„In true dialogue, both sides are willing to change.” – Thích Nhất Hạnh
There’s a famous monk here in Vietnam, the father of Engaged Buddhism. He has published over 130 books, including more than 100 in English language, which have sold over 5 million worldwide.
Unfortunately, in November 2014, he experienced a severe brain hemorrhage, which put him in a wheelchair. Since then he underwent multiple — I quote Wikipedia – „aggressive” therapies. He’s still being wheeled around though, and is said to be still unable to speak.
After spending most of his life abroad, these days he’s back to his home in Vietnam. However, for his medical care they are flying-in famous doctors from abroad, to administer their medications and needles. It’s complicated, because of the COVID-19 situation. But they have the means, so it’s possible.
I just don’t know how mindful someone can swallow pills and how mindful a therapist can stick needles into their client. And how much of „aggressive” treatment someone can take (or needs) before looking for something better.
I’m in Vietnam too. Just a short domestic flight away from him. It’s quite ironic. Even though I’m not specialised in stroke patients, nevertheless, with the teachings of Moshé Feldenkrais I could open a new world to him. After all I’m regarded as a distinguished, accomplished Feldenkrais practitioner, approved of by many. For the famous monk it would be very soothing, healing, magnificent even; a big relief to experience this kind of becoming aware, learning, and improving ability again. Western vegans have a track record of living well beyond 100 years of age. He might even take a few steps again. Maybe write, or dictate, a new book.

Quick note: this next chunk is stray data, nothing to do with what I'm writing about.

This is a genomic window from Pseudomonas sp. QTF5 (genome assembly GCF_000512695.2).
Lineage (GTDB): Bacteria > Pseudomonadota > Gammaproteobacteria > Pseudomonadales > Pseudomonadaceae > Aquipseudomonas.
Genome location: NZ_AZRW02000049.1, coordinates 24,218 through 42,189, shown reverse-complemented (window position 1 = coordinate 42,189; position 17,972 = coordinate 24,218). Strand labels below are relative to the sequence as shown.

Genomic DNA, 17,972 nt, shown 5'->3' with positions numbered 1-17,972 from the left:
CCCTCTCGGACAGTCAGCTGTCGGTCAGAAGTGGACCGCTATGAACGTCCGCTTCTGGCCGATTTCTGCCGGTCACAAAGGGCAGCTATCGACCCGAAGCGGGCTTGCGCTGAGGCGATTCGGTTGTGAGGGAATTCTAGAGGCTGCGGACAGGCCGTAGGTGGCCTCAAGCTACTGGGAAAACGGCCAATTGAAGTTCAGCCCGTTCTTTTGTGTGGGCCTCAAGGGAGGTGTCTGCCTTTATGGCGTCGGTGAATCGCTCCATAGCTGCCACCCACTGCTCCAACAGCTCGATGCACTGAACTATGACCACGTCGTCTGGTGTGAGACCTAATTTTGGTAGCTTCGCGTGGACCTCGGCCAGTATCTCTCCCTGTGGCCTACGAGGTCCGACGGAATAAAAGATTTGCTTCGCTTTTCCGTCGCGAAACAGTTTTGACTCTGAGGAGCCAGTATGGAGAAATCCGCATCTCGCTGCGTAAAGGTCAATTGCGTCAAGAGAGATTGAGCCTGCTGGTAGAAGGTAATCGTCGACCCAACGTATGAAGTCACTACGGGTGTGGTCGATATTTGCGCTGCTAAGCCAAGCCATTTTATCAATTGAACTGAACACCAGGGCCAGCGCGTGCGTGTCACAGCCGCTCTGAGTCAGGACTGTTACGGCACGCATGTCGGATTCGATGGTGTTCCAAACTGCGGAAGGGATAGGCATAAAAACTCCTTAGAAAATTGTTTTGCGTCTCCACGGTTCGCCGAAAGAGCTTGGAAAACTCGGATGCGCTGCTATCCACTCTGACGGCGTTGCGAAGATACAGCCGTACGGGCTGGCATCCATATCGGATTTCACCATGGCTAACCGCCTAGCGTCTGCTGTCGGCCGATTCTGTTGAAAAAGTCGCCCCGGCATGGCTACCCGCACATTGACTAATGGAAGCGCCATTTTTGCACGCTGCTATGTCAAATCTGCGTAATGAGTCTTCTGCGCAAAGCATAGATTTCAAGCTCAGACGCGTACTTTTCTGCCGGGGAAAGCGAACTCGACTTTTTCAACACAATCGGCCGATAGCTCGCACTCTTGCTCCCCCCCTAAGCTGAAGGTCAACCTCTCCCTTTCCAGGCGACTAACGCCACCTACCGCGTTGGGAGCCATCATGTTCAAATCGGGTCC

But there seems to be no way to bring us two together. More to my disadvantage than his, I guess. With such a teaching success I would benefit much more than he would. Allowing me to work with him would put me on the map of history and secure my livelihood for all years to come.
He on the other hand, even if unable to walk and speak, his new way of sitting and silent teaching touches upon all our souls, and I guess he’s happy inside, no matter what the outside world presents to him.